- Watching entertainers like Jimmy Fallon do The Tonight Show from home is a lesson in the importance of humor, adjusting, and being as creative as possible with what is available.
- There is no doubt that dogs are benefitting most which is nice for our sweet girls. Sedona and Zephyr definitely know something is amiss but they are happy about the extra time and attention.
- We are grateful to have a place to live and easy access to beautiful outdoor areas. Again, my heart goes out to those living in cities that don’t have that luxury.
- People’s homes have never looked better. Everyone is cleaning, organizing, painting, and taking the word “project” to new levels.
Negatives (in addition to the obvious):
- Businesses large and small are closed and people are out of work with no end in sight.
- I think the hardest part for a lot of people is the lack of timeframe and fear of the unknown. We don’t know what’s on the horizon and that is scary.
- Somehow people are bored and are posting that fact all over social media. Please stop. There is always something to do around the house and/or outside. Also, there are endless books to read and television shows and movies to watch.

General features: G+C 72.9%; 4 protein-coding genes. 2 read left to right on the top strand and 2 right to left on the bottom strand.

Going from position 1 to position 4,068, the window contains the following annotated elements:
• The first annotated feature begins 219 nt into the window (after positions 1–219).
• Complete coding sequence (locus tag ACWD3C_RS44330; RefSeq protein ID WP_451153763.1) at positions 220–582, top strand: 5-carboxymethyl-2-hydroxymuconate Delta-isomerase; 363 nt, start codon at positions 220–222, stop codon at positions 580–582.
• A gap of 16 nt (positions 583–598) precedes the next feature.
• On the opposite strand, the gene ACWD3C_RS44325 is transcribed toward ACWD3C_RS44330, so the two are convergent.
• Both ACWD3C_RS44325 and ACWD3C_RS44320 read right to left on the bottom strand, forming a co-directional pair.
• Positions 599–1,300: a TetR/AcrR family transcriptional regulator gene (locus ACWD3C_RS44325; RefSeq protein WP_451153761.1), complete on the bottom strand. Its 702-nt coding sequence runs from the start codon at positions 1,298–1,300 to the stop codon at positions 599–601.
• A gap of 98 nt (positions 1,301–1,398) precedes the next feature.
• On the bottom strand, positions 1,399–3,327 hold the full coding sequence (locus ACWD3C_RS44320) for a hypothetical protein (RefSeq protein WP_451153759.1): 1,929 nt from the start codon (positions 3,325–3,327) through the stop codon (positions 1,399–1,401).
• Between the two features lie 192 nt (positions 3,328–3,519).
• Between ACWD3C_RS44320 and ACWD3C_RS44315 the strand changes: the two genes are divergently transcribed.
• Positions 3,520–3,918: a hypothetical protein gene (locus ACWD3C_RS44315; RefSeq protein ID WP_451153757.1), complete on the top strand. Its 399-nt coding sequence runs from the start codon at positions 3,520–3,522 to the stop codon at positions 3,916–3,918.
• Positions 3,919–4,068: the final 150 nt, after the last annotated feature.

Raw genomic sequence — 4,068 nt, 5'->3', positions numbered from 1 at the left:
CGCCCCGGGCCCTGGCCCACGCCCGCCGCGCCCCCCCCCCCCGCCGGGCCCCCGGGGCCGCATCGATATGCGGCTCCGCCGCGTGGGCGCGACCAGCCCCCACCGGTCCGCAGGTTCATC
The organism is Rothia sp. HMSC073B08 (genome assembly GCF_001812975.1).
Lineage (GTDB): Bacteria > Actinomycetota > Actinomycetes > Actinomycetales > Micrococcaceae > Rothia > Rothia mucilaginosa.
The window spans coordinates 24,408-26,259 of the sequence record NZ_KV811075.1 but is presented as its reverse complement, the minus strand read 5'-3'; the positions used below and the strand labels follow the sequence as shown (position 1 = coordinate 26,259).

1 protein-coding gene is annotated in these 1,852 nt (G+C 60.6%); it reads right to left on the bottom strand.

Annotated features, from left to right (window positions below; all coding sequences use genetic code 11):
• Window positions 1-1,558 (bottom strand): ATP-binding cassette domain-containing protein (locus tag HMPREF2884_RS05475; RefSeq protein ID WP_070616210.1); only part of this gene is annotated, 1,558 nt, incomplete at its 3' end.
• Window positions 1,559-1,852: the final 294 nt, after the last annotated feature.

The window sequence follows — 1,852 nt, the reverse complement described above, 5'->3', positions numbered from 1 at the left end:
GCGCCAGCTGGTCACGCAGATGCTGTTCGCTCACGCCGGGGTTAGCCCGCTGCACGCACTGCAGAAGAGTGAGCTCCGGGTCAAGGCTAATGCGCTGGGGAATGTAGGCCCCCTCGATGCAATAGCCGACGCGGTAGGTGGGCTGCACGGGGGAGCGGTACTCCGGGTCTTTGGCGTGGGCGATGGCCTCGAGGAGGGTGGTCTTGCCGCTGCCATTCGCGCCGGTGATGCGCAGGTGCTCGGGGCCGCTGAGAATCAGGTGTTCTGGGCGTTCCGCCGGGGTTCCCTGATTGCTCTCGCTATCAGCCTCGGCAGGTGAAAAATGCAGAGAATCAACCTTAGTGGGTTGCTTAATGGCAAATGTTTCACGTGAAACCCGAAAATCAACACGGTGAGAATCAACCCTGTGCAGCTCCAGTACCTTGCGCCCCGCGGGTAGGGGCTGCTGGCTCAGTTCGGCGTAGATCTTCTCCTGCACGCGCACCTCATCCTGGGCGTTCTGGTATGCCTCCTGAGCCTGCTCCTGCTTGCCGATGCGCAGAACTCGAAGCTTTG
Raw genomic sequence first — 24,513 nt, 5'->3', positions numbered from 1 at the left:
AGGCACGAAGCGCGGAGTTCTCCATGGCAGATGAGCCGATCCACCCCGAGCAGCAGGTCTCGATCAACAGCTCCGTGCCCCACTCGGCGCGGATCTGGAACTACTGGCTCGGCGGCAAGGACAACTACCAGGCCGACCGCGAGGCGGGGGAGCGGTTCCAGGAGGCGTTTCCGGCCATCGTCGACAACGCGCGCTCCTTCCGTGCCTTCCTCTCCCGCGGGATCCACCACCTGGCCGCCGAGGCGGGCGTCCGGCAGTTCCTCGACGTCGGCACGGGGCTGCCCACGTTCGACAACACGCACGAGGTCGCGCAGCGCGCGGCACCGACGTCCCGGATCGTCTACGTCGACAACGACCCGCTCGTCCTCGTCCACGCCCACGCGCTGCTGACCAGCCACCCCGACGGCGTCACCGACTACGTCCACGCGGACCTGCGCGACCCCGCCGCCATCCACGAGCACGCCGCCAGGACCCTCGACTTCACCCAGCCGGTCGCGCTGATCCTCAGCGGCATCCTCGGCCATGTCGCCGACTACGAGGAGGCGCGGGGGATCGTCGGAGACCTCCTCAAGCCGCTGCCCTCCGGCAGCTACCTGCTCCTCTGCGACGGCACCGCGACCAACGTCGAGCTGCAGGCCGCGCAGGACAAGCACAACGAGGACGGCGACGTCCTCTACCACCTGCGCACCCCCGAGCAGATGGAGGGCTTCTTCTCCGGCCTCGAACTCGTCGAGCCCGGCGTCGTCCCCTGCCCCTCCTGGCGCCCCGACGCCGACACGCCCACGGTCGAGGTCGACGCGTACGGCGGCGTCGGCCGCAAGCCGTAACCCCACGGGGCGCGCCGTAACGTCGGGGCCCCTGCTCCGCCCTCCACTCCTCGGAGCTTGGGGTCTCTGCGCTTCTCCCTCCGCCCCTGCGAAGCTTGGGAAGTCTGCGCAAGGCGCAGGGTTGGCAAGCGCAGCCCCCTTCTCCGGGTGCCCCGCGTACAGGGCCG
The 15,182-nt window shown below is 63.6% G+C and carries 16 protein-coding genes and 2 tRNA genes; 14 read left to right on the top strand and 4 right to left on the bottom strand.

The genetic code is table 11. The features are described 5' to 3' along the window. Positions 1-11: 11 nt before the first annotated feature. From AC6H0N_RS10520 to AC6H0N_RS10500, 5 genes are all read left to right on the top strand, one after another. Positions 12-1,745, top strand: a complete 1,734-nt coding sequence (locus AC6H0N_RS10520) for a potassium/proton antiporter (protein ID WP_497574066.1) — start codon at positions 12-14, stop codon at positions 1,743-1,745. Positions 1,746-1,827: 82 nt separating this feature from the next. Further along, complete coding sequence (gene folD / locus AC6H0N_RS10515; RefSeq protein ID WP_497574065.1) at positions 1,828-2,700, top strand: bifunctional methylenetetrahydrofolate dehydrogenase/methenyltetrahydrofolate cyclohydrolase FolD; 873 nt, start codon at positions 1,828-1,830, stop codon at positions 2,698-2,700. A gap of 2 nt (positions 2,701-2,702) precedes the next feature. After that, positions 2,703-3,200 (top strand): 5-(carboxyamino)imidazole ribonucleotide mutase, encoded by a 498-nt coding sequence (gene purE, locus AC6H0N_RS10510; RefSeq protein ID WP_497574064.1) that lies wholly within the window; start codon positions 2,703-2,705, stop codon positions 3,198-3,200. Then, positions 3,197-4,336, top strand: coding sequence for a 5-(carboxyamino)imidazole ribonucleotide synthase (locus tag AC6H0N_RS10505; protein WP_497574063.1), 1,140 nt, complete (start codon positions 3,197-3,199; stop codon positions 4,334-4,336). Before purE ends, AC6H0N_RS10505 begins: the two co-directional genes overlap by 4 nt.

- I feel like everything I read or watch is now in terms of (or through the lens of) the coronavirus and the world we’re living in as a result. It is really strange.
- It’s human nature to enjoy having something to look forward to and the coronavirus has taken that away from all of us.
- This is small and selfish but still accurate: for the second year in a row, my snowboard season was cut short.
Somewhere in between:
- All of the sudden, things we never thought twice about could be detrimental. For example, shaking someone’s hand or giving someone a hug. I wonder how long that will take to change – if it ever does.
- Because we live in a resort town, we know how to handle shoulder seasons. For about six weeks in the spring and fall, Eagle County “shuts down” meaning the lifts at Beaver Creek and Vail stop spinning, locals go on vacation, tourists go home, and a lot of restaurants, bars, and hotels temporarily close and use the time to clean, take a break, and recalibrate. In our current coronavirus world, we now have a different definition of “shutting down” and this year off-season came six weeks early.
- I grew up in Miami so seeing empty shelves in grocery stores was something I experienced every hurricane season for seventeen years. But while hurricanes meant no power and no television, you could hang out with friends. The coronavirus is the opposite.
Today is April 2 and the official social distancing guidelines have already been extended through April 30. It will be interesting to see how long people can handle the isolation and whether or not the timeframe is extended again. Eventually people are going to want contact with the outside world that goes beyond a screen and inevitably will want more variety in their daily routines. In the meantime, I’ll be at home or enjoying fresh air with my family. I’m fortunate to share a house with all four of them.